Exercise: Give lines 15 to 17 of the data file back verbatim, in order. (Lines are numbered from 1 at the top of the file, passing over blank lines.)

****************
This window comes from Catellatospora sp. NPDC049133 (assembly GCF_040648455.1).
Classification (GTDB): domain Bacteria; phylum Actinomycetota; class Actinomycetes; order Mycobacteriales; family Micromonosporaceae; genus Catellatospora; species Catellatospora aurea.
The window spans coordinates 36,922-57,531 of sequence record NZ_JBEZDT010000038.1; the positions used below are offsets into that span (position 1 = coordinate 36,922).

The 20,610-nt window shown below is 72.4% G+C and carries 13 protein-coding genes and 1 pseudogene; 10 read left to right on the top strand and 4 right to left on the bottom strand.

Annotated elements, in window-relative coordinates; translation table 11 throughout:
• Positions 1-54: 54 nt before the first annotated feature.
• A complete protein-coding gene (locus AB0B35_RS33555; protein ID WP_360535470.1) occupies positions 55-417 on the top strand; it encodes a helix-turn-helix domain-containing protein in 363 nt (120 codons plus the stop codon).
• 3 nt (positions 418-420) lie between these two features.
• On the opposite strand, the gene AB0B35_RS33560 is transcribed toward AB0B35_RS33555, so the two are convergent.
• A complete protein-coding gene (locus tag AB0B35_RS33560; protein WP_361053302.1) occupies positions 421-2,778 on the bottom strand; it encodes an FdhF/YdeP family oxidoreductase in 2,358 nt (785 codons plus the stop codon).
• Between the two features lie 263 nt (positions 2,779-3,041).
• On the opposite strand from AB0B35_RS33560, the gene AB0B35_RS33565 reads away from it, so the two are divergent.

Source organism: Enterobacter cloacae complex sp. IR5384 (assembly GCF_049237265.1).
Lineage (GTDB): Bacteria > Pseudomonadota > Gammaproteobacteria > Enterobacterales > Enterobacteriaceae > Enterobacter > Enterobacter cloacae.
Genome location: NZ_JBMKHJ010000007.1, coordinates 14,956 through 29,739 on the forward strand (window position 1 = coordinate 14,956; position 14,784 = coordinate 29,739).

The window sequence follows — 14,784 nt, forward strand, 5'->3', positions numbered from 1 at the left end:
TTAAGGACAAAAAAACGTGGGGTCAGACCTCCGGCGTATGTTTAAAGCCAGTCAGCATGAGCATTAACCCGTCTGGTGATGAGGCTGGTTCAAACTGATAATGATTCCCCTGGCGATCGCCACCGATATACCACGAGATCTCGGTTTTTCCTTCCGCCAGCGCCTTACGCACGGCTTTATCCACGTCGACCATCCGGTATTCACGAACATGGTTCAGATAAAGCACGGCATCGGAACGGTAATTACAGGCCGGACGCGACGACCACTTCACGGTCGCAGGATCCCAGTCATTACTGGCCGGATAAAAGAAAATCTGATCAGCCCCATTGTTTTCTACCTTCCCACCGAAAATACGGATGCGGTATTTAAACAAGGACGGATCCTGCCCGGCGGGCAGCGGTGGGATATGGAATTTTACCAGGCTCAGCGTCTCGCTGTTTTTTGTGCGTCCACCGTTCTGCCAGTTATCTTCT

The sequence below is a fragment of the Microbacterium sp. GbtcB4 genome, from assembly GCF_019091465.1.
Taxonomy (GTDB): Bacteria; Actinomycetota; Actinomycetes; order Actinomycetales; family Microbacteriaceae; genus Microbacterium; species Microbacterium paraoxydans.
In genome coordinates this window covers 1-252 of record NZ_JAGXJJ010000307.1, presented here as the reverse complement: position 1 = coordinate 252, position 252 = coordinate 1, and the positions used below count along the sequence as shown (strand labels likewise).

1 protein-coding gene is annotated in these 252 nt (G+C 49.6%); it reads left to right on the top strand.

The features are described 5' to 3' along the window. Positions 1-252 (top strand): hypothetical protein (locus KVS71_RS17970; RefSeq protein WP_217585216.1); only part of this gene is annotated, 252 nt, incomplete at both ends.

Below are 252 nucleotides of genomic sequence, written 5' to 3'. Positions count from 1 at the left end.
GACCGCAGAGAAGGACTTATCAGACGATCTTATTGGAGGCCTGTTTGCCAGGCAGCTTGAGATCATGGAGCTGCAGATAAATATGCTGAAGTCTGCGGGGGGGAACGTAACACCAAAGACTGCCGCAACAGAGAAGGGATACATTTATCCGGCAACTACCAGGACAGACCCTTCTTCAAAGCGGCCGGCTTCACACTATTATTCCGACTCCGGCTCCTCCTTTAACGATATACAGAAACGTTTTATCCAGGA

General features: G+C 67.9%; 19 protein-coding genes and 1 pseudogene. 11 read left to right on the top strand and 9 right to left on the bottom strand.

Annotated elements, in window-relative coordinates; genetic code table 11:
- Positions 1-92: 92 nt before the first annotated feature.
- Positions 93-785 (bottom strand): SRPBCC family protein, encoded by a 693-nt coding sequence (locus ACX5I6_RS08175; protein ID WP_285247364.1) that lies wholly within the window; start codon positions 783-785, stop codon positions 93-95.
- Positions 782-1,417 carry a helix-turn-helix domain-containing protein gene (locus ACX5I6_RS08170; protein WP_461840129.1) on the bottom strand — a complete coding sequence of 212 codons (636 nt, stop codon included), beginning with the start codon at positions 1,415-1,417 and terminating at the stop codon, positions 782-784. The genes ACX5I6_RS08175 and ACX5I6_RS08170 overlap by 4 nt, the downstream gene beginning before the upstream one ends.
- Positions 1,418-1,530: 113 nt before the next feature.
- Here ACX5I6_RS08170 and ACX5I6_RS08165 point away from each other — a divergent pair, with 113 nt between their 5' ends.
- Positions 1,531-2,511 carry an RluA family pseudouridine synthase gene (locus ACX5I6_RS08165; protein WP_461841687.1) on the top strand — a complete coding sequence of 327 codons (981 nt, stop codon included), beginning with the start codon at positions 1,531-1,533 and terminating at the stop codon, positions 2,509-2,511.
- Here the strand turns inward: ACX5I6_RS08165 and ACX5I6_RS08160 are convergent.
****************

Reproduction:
Genome location: NZ_JBMKHJ010000007.1, coordinates 14,956 through 29,739 on the forward strand (window position 1 = coordinate 14,956; position 14,784 = coordinate 29,739).

The window sequence follows — 14,784 nt, forward strand, 5'->3', positions numbered from 1 at the left end:
TTAAGGACAAAAAAACGTGGGGTCAGACCTCCGGCGTATGTTTAAAGCCAGTCAGCATGAGCATTAACCCGTCTGGTGATGAGGCTGGTTCAAACTGATAATGATTCCCCTGGCGATCGCCACCGATATACCACGAGATCTCGGTTTTTCCTTCCGCCAGCGCCTTACGCACGGCTTTATCCACGTCGACCATCCGGTATTCACGAACATGGTTCAGATAAAGCACGGCATCGGAACGGTAATTACAGGCCGGACGCGACGACCACTTCACGGTCGCAGGATCCCAGTCATTACTGGCCGGATAAAAGAAAATCTGATCAGCCCCATTGTTTTCTACCTTCCCACCGAAAATACGGATGCGGTATTTAAACAAGGACGGATCCTGCCCGGCGGGCAGCGGTGGGATATGGAATTTTACCAGGCTCAGCGTCTCGCTGTTTTTTGTGCGTCCACCGTTCTGCCAGTTATCTTCT